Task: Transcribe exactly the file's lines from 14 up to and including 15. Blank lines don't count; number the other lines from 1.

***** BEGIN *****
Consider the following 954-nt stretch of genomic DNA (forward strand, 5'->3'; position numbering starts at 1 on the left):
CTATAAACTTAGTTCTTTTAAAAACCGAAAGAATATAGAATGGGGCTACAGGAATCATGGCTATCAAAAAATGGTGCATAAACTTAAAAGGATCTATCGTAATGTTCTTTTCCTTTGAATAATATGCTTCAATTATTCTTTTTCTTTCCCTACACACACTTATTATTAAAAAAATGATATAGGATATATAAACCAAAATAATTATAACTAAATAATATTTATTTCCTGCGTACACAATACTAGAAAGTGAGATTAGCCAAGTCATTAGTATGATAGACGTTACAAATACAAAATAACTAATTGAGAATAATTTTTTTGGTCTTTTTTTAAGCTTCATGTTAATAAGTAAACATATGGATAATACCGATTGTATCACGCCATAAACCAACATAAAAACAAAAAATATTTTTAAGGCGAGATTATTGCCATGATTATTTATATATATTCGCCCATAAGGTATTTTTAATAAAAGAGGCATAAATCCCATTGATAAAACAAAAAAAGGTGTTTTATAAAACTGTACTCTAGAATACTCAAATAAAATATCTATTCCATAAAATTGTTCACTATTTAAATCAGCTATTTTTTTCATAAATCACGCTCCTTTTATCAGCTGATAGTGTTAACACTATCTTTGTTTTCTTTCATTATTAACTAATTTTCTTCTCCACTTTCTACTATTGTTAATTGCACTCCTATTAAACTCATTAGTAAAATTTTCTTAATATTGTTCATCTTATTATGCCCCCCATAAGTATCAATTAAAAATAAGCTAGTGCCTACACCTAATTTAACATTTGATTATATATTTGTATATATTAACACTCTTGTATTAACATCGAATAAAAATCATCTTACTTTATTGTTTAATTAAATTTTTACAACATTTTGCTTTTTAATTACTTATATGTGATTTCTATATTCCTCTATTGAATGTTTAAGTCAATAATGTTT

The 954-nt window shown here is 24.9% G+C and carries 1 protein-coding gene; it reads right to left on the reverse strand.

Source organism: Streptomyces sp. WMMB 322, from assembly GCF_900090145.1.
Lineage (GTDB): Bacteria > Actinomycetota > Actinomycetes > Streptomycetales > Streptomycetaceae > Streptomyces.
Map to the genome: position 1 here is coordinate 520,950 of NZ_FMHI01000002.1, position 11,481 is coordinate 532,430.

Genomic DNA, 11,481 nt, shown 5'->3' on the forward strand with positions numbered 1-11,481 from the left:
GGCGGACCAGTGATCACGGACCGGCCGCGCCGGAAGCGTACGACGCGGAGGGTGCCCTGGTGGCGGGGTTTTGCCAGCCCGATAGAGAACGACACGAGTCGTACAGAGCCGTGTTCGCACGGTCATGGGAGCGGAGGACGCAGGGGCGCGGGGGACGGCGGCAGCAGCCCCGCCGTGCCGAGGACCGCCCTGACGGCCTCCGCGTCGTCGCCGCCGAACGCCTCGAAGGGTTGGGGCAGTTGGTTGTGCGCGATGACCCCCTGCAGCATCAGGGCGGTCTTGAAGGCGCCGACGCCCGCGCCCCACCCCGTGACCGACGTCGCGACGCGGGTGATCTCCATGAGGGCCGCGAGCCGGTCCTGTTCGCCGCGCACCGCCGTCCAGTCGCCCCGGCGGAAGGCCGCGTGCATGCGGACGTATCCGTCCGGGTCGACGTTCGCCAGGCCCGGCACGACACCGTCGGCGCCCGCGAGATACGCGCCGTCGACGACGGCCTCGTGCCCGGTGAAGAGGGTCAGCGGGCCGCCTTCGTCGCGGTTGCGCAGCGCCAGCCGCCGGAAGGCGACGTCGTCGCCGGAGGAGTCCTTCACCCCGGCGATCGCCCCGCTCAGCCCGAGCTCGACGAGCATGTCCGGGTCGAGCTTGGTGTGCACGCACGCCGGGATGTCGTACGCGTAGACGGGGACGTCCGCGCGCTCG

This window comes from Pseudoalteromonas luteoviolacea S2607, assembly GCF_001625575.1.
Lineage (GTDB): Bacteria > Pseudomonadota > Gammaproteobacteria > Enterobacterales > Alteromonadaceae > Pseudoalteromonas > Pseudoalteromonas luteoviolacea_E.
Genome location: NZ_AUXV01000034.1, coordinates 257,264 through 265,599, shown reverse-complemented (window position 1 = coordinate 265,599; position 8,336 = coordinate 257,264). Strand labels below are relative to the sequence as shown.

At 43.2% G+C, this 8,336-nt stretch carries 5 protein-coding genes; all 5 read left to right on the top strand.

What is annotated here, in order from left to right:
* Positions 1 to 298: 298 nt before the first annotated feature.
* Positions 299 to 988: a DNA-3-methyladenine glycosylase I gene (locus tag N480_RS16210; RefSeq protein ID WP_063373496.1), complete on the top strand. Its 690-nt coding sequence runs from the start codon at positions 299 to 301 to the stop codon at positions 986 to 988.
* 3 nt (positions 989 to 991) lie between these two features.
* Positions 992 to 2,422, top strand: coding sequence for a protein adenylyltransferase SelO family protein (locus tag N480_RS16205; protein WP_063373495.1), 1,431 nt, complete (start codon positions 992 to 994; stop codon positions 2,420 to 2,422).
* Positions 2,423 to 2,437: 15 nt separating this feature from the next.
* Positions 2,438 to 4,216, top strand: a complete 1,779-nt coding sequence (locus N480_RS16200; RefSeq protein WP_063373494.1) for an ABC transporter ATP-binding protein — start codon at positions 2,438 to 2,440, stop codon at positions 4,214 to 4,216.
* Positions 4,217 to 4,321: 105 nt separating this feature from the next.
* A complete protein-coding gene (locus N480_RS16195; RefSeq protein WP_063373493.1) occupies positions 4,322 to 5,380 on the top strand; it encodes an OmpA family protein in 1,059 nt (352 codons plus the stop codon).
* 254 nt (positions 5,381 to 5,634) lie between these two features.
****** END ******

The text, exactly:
* Positions 1 to 298: 298 nt before the first annotated feature.
* Positions 299 to 988: a DNA-3-methyladenine glycosylase I gene (locus tag N480_RS16210; RefSeq protein ID WP_063373496.1), complete on the top strand. Its 690-nt coding sequence runs from the start codon at positions 299 to 301 to the stop codon at positions 986 to 988.